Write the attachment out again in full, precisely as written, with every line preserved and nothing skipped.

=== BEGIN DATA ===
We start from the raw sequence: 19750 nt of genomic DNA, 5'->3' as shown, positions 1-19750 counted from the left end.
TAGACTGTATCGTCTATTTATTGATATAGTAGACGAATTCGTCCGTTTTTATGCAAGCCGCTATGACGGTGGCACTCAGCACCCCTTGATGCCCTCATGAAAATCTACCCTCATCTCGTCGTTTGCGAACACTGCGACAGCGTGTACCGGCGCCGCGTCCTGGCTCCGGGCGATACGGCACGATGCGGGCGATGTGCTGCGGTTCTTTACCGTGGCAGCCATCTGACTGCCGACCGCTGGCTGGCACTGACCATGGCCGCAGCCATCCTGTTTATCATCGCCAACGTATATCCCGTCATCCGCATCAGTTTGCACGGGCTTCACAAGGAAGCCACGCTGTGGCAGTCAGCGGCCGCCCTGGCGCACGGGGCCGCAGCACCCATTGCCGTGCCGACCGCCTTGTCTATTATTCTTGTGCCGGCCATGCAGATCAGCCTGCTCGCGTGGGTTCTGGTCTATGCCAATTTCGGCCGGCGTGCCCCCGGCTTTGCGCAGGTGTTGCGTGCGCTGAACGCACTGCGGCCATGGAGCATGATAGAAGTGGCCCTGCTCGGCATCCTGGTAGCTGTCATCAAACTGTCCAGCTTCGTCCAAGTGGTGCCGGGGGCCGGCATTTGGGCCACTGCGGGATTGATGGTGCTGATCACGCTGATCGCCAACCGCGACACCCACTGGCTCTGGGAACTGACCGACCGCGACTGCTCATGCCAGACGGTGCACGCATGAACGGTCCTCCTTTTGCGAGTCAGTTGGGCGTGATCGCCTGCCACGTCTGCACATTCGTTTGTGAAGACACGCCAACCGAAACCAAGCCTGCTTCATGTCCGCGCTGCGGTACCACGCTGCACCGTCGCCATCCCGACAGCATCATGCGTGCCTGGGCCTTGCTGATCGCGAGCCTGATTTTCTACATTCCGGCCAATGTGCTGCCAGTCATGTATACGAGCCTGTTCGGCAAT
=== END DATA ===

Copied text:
We start from the raw sequence: 19750 nt of genomic DNA, 5'->3' as shown, positions 1-19750 counted from the left end.
TAGACTGTATCGTCTATTTATTGATATAGTAGACGAATTCGTCCGTTTTTATGCAAGCCGCTATGACGGTGGCACTCAGCACCCCTTGATGCCCTCATGAAAATCTACCCTCATCTCGTCGTTTGCGAACACTGCGACAGCGTGTACCGGCGCCGCGTCCTGGCTCCGGGCGATACGGCACGATGCGGGCGATGTGCTGCGGTTCTTTACCGTGGCAGCCATCTGACTGCCGACCGCTGGCTGGCACTGACCATGGCCGCAGCCATCCTGTTTATCATCGCCAACGTATATCCCGTCATCCGCATCAGTTTGCACGGGCTTCACAAGGAAGCCACGCTGTGGCAGTCAGCGGCCGCCCTGGCGCACGGGGCCGCAGCACCCATTGCCGTGCCGACCGCCTTGTCTATTATTCTTGTGCCGGCCATGCAGATCAGCCTGCTCGCGTGGGTTCTGGTCTATGCCAATTTCGGCCGGCGTGCCCCCGGCTTTGCGCAGGTGTTGCGTGCGCTGAACGCACTGCGGCCATGGAGCATGATAGAAGTGGCCCTGCTCGGCATCCTGGTAGCTGTCATCAAACTGTCCAGCTTCGTCCAAGTGGTGCCGGGGGCCGGCATTTGGGCCACTGCGGGATTGATGGTGCTGATCACGCTGATCGCCAACCGCGACACCCACTGGCTCTGGGAACTGACCGACCGCGACTGCTCATGCCAGACGGTGCACGCATGAACGGTCCTCCTTTTGCGAGTCAGTTGGGCGTGATCGCCTGCCACGTCTGCACATTCGTTTGTGAAGACACGCCAACCGAAACCAAGCCTGCTTCATGTCCGCGCTGCGGTACCACGCTGCACCGTCGCCATCCCGACAGCATCATGCGTGCCTGGGCCTTGCTGATCGCGAGCCTGATTTTCTACATTCCGGCCAATGTGCTGCCAGTCATGTATACGAGCCTGTTCGGCAAT